“I keep saying that the sexy job in the next 10 years will be statisticians,” said Hal Varian, chief economist at Google. “And I’m not kidding.”
It’s true, nothing is hotter right now than statistics. Reading about the new importance of statistics made me wonder—how important is statistics in IT? How important is math in general? Does the average programmer benefit from knowing calculus?
According to Python expert Al Sweigart, the average programmer needs very little math to get by. He lists a few exceptions, and his exceptions are interesting. Games involving 3D require some trigonometry and linear algebra. Games that involve physics, like Angry Birds, require some knowledge of physics equations (who knew?) For cryptography, some knowledge of prime numbers comes in handy. Sweigart says there are libraries with all these functions, so even if you’re a games programmer you can use the libraries rather than learning the math.
The importance of math in programming is an evergreen topic on programmer forums. The consensus—if it can be called a consensus—seems to be that the kind of logical thinking that math requires is critical in programming too, but that learning any particular math discipline probably isn’t necessary. But if you want to be a Mozart among programmers, math probably isn’t optional.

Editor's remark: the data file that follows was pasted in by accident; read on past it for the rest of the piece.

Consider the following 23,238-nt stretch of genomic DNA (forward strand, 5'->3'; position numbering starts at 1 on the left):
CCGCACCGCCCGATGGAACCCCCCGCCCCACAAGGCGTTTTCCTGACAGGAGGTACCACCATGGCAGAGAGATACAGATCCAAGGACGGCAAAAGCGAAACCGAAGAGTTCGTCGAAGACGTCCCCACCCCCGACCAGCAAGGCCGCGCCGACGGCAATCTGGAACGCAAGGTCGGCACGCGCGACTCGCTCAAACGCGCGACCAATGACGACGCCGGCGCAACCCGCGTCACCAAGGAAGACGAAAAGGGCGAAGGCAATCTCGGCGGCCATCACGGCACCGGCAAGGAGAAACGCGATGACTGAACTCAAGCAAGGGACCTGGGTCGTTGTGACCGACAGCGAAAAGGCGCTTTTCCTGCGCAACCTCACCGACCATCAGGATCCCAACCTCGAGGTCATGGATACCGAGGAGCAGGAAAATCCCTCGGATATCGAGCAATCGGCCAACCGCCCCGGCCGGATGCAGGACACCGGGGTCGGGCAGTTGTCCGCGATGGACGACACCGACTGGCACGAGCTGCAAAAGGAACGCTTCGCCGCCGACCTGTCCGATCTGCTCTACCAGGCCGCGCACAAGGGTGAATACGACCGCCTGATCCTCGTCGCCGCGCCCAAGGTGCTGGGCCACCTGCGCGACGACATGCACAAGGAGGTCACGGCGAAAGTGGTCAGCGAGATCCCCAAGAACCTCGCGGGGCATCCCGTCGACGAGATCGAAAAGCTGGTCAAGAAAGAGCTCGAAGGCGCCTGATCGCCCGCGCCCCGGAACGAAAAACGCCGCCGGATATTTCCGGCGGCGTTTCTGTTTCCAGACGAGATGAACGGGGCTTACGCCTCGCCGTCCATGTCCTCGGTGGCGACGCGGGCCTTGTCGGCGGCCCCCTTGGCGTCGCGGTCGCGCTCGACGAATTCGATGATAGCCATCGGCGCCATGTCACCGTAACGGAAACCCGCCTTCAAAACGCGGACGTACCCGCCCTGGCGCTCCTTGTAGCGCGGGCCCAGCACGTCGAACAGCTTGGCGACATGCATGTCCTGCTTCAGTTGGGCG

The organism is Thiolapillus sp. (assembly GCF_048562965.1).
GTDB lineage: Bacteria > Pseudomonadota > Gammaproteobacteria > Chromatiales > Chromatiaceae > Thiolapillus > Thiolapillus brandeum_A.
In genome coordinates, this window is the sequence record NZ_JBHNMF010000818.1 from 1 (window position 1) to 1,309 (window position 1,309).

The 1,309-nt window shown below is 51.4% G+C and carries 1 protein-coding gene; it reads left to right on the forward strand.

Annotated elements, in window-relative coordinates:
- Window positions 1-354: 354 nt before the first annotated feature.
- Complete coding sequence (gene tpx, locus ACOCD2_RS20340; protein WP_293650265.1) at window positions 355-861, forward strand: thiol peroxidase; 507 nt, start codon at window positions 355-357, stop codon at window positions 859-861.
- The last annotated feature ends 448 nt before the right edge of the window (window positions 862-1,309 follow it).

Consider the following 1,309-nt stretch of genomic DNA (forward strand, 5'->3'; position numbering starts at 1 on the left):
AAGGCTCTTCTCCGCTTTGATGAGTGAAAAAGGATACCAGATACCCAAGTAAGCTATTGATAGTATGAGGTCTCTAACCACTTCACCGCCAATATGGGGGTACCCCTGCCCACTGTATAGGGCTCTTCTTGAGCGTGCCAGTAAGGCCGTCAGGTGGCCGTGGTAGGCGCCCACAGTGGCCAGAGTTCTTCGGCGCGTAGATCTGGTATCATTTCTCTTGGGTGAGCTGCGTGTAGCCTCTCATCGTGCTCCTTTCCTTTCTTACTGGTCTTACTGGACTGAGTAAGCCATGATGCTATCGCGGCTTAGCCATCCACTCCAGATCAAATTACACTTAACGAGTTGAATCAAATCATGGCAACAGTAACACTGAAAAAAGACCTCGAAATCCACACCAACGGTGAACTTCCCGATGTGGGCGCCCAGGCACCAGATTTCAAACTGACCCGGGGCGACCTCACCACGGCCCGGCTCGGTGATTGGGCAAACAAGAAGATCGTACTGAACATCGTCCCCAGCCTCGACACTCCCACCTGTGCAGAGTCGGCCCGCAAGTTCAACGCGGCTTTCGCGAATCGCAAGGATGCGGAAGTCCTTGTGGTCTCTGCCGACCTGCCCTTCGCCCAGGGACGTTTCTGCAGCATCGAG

For the Mozarts of the computing world, the white-hot field right now is data science, and data science definitely requires math. The problem, for anyone interested in becoming a data scientist, is that no one seems to know exactly how to get there. Harvard Business Review described data science as “The Sexiest Job of the 21st Century,” but at the time the article appeared, in October of 2012, there was no university in the U.S. offering a degree in this sexiest of jobs. The term “data scientist” was coined as recently as 2008, and just what constitutes training for a data scientist still seems to be something of a black box.
Even if the attributes of data scientists aren’t set in stone, one thing is certain—no math field is too esoteric for data science. Data scientists come from backgrounds like astrophysics and systems biology, and an article in InformationWeek speculates that marine biologists and baseball statisticians would make great data scientists: all fields that hardly go easy on the math.
How do you go from being an astrophysicist to being a data scientist? Currently there are only a few bridges between a doctoral degree and a data scientist career, such as the Insight Data Fellows Program. Douglas Mason, who now works as a data scientist at Twitter, describes some the essentials for making the transition in an Insight blog, and a lot of the essentials involve math. Statistics, including regression types. Recursive programming. Calculating expectation values in combinatorics problems (I didn’t have even the vaguest idea what this meant before I googled it, and I can’t say I understand it much better now).
A few firms, such as Mu Sigma, are offering data scientists as consultants, but data scientists are still difficult—and expensive—to find. For any geniuses out there who love computer science and love math, data science is career field worth checking out, though how to study for it is still anyone’s guess.
What do you think? What role should math play in a career in IT?
Lani Carroll lives in Colorado Springs with her bees, chickens, and horses. She can be found at her Google+ Profile.